Trump weighs 2 or 3 candidates for court, to meet with Pence
By CATHERINE LUCEY, LISA MASCARO and KEN THOMAS
Friday, July 6
WASHINGTON (AP) — President Donald Trump is closing in on his choice to fill a Supreme Court vacancy created by Justice Anthony Kennedy’s retirement, telling reporters that he’s focused on two or three people ahead of his Monday announcement.
“I think I have it down to four people. And I think of the four people I have it down to three or two,” Trump told reporters aboard Air Force One Thursday, as he traveled to a campaign rally in Montana.
Trump was at his private golf club in New Jersey Friday and planned to spend the weekend there, consulting with advisers as he picks his court nominee amid intense jockeying from various factions seeking to influence the choice. The president planned to have dinner Friday night with Vice President Mike Pence, who has also been meeting with candidates as part of the vetting process.
The president’s top contenders include federal appeals court judges Amy Coney Barrett, Brett Kavanaugh and Raymond Kethledge, with federal appeals court judge Thomas Hardiman still considered in the mix. As part of the roll-out process, the White House has been preparing information packages on all four, said two people familiar with the process who were not authorized to speak publicly.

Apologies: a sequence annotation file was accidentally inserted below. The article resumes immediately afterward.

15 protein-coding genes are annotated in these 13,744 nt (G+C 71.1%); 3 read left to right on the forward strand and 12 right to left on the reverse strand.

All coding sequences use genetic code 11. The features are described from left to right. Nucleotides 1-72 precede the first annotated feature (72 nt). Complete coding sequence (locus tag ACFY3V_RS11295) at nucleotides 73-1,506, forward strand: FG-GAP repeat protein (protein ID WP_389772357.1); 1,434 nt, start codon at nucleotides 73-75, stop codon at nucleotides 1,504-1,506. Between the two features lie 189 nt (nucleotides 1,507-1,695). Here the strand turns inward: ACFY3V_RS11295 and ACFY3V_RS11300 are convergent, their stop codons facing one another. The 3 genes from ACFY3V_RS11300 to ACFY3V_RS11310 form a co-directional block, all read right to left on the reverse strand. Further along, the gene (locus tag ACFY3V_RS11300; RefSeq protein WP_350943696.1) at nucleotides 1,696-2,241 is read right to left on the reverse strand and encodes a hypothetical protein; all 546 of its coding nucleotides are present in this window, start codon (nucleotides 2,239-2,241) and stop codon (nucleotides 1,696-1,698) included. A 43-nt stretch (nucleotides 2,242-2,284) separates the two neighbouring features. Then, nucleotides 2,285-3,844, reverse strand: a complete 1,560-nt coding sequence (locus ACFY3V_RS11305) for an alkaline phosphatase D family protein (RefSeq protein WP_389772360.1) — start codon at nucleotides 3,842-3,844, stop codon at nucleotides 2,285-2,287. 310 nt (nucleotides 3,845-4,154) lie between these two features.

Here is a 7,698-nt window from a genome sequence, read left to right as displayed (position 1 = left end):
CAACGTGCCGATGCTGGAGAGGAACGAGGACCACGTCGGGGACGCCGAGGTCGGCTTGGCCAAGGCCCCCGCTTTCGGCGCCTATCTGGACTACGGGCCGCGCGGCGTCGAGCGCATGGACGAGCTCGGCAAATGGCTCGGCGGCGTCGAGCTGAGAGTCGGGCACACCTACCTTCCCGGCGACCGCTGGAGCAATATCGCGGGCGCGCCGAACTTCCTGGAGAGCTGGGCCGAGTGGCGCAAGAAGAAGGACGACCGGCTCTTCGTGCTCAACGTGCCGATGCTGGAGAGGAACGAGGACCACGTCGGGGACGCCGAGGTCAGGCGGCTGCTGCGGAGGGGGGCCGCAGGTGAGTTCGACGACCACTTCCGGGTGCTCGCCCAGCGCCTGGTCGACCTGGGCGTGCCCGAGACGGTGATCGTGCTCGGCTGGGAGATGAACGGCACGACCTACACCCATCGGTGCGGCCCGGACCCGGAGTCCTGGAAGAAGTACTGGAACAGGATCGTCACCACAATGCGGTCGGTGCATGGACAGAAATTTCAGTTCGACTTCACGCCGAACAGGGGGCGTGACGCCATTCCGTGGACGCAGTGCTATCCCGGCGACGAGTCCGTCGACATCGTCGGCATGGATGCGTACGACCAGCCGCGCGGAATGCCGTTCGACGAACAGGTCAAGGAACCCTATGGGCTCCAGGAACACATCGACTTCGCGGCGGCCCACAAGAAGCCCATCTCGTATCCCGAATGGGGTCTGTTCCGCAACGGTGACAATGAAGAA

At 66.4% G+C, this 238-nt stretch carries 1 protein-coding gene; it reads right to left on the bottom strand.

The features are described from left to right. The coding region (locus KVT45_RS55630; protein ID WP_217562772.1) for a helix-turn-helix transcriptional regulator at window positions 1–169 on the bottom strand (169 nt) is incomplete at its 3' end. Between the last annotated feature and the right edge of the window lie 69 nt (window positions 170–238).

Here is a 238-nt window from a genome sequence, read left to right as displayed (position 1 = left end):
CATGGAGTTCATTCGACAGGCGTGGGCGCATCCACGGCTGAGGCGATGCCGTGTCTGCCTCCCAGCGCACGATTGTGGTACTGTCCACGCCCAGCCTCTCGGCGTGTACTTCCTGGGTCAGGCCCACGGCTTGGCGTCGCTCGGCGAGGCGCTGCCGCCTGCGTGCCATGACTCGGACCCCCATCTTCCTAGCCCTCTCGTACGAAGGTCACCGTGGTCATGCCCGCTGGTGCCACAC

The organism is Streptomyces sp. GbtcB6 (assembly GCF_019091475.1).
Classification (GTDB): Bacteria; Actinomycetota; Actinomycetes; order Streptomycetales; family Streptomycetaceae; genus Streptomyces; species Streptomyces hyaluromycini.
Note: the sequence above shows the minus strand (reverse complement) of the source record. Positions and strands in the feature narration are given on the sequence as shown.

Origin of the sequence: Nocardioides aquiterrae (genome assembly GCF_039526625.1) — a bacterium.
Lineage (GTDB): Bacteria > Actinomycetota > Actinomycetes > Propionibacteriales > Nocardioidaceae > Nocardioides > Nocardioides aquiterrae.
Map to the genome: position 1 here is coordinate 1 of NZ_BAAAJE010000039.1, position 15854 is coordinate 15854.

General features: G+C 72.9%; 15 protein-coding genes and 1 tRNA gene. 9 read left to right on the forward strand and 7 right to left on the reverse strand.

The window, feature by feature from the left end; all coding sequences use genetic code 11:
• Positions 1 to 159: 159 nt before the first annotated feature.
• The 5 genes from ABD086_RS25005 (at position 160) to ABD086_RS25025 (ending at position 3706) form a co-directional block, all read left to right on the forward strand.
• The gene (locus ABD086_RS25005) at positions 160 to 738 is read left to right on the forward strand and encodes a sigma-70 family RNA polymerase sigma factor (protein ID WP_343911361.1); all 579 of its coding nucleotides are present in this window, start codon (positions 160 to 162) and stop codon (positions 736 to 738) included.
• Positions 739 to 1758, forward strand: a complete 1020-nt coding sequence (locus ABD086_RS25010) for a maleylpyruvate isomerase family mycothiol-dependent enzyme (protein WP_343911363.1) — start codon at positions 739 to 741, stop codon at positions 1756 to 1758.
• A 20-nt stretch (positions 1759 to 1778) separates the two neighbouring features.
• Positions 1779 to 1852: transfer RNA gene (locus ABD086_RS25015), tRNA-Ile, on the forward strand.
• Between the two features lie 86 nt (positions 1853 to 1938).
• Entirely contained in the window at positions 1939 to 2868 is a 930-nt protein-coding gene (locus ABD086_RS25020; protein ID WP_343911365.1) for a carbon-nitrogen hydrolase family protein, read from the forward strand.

Starting from a list of 25 names vetted by conservative groups, Trump has also given serious consideration to federal appeals court judges Amul Thapar and Joan Larsen, and it’s possible the White House will prepare materials for more people. The president enjoyed the suspenseful process leading up to his announcement last year that he would nominate Justice Neil Gorsuch and is hoping to keep the guessing game going until he announces his pick Monday night.
Trump’s social media director Dan Scavino tweeted Friday that the announcement would be at 9 p.m. from the East Room in the White House.
Pence met in person with Kethledge and Barrett while he was vacationing in Indiana earlier this week and met with Kavanaugh at the Naval Observatory on July 4, said a person familiar with the process who was not authorized to speak publicly. Pence has also spoken to Republican senators, including Senate Majority Leader Mitch McConnell, Sen. Ted Cruz and Sen. Rand Paul about the process.